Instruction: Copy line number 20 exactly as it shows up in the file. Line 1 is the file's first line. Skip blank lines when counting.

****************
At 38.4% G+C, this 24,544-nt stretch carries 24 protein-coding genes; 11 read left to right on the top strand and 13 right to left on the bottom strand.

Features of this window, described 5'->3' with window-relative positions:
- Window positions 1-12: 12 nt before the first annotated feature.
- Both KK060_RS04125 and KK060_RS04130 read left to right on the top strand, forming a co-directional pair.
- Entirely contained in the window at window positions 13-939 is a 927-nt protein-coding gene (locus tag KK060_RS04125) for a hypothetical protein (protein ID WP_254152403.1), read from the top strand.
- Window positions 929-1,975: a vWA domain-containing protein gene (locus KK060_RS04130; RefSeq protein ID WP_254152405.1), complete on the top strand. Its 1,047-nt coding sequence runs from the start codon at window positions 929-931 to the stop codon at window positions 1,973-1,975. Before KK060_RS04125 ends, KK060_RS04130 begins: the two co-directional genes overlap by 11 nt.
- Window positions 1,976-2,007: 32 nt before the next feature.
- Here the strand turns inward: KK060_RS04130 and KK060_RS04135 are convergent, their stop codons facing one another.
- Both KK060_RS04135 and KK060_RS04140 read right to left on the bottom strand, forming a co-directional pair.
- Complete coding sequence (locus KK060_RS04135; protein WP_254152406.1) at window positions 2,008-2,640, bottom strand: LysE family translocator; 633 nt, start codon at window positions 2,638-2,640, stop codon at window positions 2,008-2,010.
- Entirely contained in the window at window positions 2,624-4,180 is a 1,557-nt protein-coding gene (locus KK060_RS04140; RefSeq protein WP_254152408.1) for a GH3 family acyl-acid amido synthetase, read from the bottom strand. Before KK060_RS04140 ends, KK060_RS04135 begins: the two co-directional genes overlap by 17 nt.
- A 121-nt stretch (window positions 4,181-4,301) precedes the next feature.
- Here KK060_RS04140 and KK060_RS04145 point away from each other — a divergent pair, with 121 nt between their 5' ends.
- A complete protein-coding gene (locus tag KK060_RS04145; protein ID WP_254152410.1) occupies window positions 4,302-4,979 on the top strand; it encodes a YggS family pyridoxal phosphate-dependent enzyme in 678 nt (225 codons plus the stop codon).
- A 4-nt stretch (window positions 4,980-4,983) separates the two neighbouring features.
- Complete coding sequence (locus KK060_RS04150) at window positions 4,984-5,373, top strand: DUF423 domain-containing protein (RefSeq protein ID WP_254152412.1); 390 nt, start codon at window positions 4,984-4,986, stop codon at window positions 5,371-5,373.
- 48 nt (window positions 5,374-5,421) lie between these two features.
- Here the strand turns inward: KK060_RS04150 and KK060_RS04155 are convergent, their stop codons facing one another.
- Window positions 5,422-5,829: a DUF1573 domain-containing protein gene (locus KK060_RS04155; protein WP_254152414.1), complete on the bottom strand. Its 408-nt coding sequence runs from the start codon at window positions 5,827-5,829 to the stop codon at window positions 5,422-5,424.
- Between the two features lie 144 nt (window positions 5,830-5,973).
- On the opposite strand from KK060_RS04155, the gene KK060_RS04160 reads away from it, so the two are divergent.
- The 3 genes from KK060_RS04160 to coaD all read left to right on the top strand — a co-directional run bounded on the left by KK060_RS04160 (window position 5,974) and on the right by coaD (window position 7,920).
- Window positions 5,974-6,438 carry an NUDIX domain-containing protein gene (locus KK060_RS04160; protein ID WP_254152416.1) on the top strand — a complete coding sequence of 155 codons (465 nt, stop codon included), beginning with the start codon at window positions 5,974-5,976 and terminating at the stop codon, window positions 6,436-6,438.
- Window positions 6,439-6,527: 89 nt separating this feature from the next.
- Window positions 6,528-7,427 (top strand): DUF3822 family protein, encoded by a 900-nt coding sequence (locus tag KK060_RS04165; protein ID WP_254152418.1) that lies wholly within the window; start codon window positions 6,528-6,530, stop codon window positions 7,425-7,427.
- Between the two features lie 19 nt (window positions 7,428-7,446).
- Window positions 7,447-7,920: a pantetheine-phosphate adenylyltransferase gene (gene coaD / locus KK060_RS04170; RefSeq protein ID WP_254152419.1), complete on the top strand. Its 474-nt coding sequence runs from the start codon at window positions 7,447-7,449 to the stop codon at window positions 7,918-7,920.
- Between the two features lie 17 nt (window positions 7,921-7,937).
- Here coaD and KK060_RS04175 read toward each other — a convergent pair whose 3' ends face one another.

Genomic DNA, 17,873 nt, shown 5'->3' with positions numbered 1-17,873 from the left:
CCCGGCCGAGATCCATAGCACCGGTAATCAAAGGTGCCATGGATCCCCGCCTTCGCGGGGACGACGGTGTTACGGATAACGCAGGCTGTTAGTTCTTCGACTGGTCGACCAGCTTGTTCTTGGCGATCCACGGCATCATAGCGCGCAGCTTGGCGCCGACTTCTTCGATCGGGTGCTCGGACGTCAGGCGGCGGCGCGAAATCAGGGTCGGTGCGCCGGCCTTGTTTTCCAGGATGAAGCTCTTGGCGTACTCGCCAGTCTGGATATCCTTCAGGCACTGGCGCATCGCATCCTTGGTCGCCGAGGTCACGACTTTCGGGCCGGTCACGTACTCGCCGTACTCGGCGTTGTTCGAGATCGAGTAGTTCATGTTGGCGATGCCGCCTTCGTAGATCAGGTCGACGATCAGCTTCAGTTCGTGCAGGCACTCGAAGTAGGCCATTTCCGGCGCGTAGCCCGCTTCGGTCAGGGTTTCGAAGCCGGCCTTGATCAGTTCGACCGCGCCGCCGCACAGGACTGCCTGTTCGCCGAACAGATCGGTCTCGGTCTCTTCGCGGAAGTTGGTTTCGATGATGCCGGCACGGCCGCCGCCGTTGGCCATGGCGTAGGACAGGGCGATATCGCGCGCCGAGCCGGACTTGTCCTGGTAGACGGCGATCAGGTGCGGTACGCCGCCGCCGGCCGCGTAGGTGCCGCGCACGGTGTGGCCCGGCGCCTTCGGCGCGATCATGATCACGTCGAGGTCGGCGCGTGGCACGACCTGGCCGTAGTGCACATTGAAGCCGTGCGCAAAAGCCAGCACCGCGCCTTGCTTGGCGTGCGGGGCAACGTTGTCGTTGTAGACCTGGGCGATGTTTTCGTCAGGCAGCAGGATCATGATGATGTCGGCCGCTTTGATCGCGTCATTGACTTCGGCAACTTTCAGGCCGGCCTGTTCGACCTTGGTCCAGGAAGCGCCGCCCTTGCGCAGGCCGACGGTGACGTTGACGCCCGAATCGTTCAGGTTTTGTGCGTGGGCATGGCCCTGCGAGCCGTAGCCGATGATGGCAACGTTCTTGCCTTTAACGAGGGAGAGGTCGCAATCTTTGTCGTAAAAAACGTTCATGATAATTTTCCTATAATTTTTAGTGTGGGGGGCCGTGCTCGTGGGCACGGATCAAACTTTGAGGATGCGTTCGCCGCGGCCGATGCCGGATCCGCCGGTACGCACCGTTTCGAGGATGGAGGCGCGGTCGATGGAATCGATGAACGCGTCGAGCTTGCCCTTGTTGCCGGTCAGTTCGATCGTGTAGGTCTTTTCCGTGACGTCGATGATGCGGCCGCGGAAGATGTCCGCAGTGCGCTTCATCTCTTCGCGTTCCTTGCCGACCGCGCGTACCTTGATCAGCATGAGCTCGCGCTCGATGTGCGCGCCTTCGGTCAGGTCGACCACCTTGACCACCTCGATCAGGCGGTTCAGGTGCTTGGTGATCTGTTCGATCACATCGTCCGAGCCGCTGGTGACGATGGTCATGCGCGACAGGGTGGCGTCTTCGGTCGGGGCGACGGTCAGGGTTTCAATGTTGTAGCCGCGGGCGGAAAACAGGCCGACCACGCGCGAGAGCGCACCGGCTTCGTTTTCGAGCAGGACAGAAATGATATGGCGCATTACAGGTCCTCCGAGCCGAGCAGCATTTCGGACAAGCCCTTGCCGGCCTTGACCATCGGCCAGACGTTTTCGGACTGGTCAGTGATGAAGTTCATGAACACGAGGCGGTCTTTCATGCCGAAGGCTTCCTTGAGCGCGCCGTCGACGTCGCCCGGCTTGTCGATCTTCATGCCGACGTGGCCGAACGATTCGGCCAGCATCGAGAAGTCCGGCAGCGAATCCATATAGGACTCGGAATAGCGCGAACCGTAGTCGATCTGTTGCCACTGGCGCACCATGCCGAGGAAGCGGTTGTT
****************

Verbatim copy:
- Between the two features lie 144 nt (window positions 5,830-5,973).